Cockermouth Harmonic Society


For their Summer Concert on Saturday in All Saints Church the Cockermouth Harmonic Society presented a varied and attractive programme of part  songs, and of violin pieces performed by Julian Cann.

The choir under their conductor Ian Thompson rose to the challenge of the different works and sang with enthusiasm and obvious enjoyment. The balance was good, the rhythm mostly secure and the voices blended well.  Occasional intonation problems in the high passages did not detract from the overall excellence. Diction was not always clear but this could have been due to the acoustic in the church, so it might have helped to have had the poems printed in the programme.

Elgar wrote his ‘Songs from the Bavarian Highlands’ as a remembrance of holidays spent in Upper Bavaria with his wife Alice, who provided the poems. They were enchanted by the area and each song depicts life in the places they visited. The choir gave a lively performance with contrasts of mood from the fresh joyful voices in the lyrical ‘Sonnenbichl’ to calm peaceful singing in ‘Aspiration’  rising to a triumphant

climax at the end of ‘The Marksmen’.

The renowned composer Philip Wood is well known in Cockermouth and has written music for many local performers, both vocal and instrumental.  He writes to suit the different styles and abilities of the musicians, and yet is able to produce works of freshness and individuality that appeal to audiences of all tastes. His ‘Five Shakespeare Songs’ written for the choir’s 150th anniversary, received their first performance on this occasion. Here the choir was joined by the Bass – Baritone soloist Jolyon Dodgson who provided contrasts of mood with  sweetness of tone in ‘Pastorale’, a ringing declamation in ‘Festivo’ and raucous drunkenness in ‘Burlesco’ wildly waving his bottle around.  The men gave strong rhythmic and vocal support and the whole choir sang movingly in the sorrowful lament ‘Elegy’. A joyful song of thanksgiving brought this impressive work to an end and was rewarded with enthusiastic applause for both composer and performers.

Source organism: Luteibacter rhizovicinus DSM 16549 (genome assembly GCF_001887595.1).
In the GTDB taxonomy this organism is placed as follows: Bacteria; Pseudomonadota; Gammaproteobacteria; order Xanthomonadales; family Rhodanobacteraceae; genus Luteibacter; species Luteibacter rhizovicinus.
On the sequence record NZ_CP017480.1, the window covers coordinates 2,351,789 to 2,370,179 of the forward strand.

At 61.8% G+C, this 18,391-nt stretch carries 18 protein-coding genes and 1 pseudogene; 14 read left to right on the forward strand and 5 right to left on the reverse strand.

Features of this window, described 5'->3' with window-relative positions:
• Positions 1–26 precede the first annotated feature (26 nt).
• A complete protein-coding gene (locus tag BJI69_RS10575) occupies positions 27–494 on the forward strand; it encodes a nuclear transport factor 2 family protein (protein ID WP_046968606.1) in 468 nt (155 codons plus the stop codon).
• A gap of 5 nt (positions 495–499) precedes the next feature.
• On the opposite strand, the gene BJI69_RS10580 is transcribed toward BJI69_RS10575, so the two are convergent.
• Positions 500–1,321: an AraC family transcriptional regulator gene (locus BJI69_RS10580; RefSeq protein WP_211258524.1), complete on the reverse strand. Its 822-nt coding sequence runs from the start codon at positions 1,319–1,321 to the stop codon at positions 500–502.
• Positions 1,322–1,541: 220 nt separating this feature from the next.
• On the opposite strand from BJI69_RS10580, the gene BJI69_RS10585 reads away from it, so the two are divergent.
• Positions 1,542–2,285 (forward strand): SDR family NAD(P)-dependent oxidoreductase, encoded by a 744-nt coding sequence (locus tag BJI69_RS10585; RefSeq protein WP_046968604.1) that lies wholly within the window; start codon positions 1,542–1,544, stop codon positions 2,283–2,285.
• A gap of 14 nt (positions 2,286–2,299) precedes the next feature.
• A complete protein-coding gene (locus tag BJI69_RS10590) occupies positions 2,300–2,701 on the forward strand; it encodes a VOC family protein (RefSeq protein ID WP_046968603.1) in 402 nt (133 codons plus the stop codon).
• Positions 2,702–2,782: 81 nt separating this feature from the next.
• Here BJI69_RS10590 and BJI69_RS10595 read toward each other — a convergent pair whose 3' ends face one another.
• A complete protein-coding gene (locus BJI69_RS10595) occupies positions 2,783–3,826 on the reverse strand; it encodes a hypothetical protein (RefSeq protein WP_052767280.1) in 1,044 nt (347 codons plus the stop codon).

Stanford’s ‘Songs of the Fleet’ began with ‘Sailing at Dawn’, the soloist singing with resonance and the chorus with richness and confidence.  The ‘Song of the Sou’wester’ represents a storm brewed up by the ‘giant who swings the waves’ with  wind and rolling sea depicted in the piano part.  Soft flowing lines in the accompaniment and gentle singing from the choir in ‘The Middle Watch’ were followed by a  lively  rendition of  ‘The Little Admiral’ in which the men excelled. The moving funeral oration ‘Fare Well’ was expressively sung by soloist and choir and led to a powerful climax, bringing the concert to a dramatic end.

Throughout the evening the choir was accompanied with great sensitivity and virtuosity by pianist Nicholas Butters. His playing in the Elgar Songs was characterful and charming, and in the Stanford Songs he brilliantly represented the different moods and tonal colours of a whole orchestra in this piano reduction.

The violinist Julian Cann, who has long been associated with the Harmonic Society as leader of the Lonsdale Ensemble, played two favourite Elgar pieces ‘Chanson de Matin’ and Salut D’Amour’.  These were expressively performed with a rich tone.

He also played ‘St Bega’s Sands’, written by his late father Roger. The piece is a rhapsody for violin and piano, in which the two players have equal importance. The pianist in this performance was Ian Thompson. The music is evocative of the unique area of St Bees, and has long melodic violin lines and a flowing piano part.  This heartfelt performance was a fitting tribute to the composer.

The evening was exhilarating and enjoyable. It was Ian Thompson’s last appearance as Musical Director. The choir will be very sorry to lose him as he has done so much to inspire them to many fine performances.   

Sue Ralph